In many pulpits, there is compelling communication that captivates the attention of the listener. There is logical thought with a coherent flow. There is a well-structured outline, an attention-grabbing introduction, and excellent exegesis. There are spellbinding illustrations and relevant applications. There are insightful observations and perfect cross-references. There is even a dramatic conclusion. But if the sermon fails to exalt and elevate Christ, it has missed the mark.
Such preaching has everything except the one thing necessary—the person of Jesus Christ, presented by the power of the Spirit. Sure, the name of Christ may be mentioned. But only in a polite manner. Such speech may even be energetic, exciting, and enthusiastic. But if it is devoid of Christ, it is a mere noisy gong and a clanging cymbal. The sad reality is that these barren pulpits are impotent to save and unable to sanctify.
4. Billy Martin: Baseball’s Flawed Genius, Bill Pennington
My love for the history of this team is big. I was thrilled to see Martin’s bio on a discount pile (and pointed it out to my family, “lookie-lookie!”). Each year it is my aim to read at least one Yankee’s book at the beach; and so I’ve set my sights on this 500-page tome.4
Billy Martin is a story of contrasts. He was the “other” second baseman in New York in the 1950s, playing nearly every fall opposite Brooklyn’s Jackie Robinson. He spent sixteen seasons managing in the big leagues and is considered by anyone who knows the sport to have been a true baseball genius, a field manager without peer. Yet he’s remembered more for his habit of kicking dirt at umpires, for being hired and fired by George Steinbrenner five separate times, for his rabble-rousing and public brawls on the field and off. He was combative, fiery, intimidating, bombastic, and yet endearing and beloved by the everyday fan. He was hard on his players and even harder on himself. But he knew how to turn around a losing team like no one else. And how to entertain us every step of the way.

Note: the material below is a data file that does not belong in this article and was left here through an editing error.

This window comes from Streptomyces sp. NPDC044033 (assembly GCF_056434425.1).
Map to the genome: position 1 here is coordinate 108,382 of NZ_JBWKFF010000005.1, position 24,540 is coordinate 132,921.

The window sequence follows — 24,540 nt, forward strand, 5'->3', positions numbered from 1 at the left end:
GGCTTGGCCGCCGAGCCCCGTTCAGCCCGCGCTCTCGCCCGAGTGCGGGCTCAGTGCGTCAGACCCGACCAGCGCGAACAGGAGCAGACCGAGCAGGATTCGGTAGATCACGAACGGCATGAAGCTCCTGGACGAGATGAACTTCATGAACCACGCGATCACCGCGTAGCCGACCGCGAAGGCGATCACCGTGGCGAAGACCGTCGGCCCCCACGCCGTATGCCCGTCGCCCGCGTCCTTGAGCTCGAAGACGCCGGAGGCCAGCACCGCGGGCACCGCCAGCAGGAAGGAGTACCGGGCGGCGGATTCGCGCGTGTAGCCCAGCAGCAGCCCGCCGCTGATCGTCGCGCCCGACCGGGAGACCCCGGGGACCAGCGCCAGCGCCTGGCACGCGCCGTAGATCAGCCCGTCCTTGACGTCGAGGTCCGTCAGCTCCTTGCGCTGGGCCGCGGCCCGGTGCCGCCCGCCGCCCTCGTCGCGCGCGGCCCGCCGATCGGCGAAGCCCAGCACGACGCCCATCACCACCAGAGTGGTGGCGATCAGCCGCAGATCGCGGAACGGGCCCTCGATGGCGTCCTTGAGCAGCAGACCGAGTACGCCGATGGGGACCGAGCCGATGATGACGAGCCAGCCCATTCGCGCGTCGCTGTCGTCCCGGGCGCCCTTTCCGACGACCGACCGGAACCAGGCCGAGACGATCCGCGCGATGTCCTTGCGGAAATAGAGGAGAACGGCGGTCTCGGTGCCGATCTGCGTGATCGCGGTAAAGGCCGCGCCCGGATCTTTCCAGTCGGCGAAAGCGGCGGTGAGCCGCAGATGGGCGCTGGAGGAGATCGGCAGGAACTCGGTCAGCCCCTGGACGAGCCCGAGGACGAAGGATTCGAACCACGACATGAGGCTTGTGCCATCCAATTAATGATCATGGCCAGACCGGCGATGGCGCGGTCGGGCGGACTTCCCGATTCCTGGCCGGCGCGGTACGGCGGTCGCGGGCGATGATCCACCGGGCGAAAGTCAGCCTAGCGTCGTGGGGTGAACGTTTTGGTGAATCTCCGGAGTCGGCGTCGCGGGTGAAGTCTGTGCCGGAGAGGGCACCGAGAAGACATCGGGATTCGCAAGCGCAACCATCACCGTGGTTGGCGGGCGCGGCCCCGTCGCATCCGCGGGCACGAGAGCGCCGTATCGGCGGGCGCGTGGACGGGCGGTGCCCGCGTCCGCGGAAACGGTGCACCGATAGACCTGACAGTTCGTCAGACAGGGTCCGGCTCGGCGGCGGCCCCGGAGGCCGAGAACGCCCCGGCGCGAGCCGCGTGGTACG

5. Counseling the Hard Cases: True Stories Illustrating the Sufficiency of God’s Resources in Scripture, Editors Stuart Scott and Heath Lambert
We never stop learning. I’m grateful for this resource from a previous Shepherds’ Conference, and expect that it will further shape my approach to helping others. The book is chock-full of documented cases including sexual abuse, obsessive-compulsive disorder, anorexia, homosexuality, addiction, and adultery.
Dr. John MacArthur writes in the foreword:5
If you want to read firsthand examples of caring, wise, and biblically sound counsel being applied to those who are struggling with the perplexities of living in a fallen world, then read on. The approach to counseling modeled here comes from experienced men and women who believe that God’s Word is totally adequate to handle anything and everything the world, the flesh, and the Devil may throw at the believer.
6. What is the Mission of the Church? Making Sense of Social Justice, Shalom, and the Great Commission, Kevin DeYoung and Greg Gilbert
I have always understood the church’s mission as one of evangelism and discipleship. predicated on Christ’s words in Matt 28:16-20. But what does this look like? How does it play out theologically and practically? DeYoung and Gilbert write:6
The mission of the church is to go into the world and make disciples by declaring the gospel of Jesus Christ in the power of the Spirit and gathering these disciples into churches, that they might worship the Lord and obey His commands now and in eternity to the glory of God the Father. We believe this is the mission Jesus gave the disciples prior to His ascension, the mission we see in the New Testament, and the mission of the church today…We go, we proclaim, we baptize, and we teach—all to the end of making lifelong, die-hard disciples of Jesus Christ who obey everything He commanded.
7. Pulpit Aflame, Editors Joel R. Beeke and Dustin W. Benge
Last, but certainly not least, is a collection of essays in honor of Dr. Steven J. Lawson all dealing with the subject of preaching. Contributors include MacArthur, Mohler, Sproul, Thomas, Ferguson, Godfrey, Mbewe, and Godfrey—to name a few. Wow!
Dustin W. Benge writes on Lawson in the first chapter:7
In every generation, God providentially gifts His church with men who are committed to His Word, passionate about His glory, and dedicated to His calling. One such man for our current generation is Steven J. Lawson. His life has been dedicated to biblical exposition and the proclamation of the truth. His desire is to train a new army of gospel heralds who will be unleashed upon a sin-soaked world. His heart is to call the modern evangelical church back to the biblical command to “preach the word” (2 Tim. 4:2).
Have you read any of them? What’s at the top of your book pile? I’d love to hear from you. Drop me a note via email or comment on social media and let me know what you are planning to tackle.
Last year’s list can be found here: 6 Books for the Summer of ’16.